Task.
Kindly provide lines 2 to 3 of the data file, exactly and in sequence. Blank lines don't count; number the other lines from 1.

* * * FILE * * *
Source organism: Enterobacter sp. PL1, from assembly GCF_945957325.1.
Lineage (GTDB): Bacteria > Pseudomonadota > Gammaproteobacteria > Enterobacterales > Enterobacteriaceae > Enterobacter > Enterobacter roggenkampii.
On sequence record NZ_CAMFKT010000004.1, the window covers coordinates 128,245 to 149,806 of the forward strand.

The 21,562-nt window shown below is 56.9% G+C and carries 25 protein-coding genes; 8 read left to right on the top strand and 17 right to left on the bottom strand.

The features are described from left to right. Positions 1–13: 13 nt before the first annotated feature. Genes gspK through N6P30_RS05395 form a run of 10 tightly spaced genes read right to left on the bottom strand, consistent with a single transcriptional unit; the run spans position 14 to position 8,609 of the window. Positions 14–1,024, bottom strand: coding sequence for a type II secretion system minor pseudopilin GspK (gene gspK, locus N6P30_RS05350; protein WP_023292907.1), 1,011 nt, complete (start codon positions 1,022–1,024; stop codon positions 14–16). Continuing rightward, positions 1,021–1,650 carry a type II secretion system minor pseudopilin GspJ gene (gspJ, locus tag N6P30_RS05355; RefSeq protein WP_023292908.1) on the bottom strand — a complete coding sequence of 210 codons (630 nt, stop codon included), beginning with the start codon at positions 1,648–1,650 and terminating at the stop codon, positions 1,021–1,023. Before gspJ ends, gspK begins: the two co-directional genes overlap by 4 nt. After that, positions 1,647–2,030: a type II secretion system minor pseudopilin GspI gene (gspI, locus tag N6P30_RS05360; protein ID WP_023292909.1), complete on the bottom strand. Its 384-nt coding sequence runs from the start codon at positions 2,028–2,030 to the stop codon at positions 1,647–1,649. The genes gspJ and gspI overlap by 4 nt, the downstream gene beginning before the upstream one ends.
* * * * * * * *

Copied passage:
Lineage (GTDB): Bacteria > Pseudomonadota > Gammaproteobacteria > Enterobacterales > Enterobacteriaceae > Enterobacter > Enterobacter roggenkampii.
On sequence record NZ_CAMFKT010000004.1, the window covers coordinates 128,245 to 149,806 of the forward strand.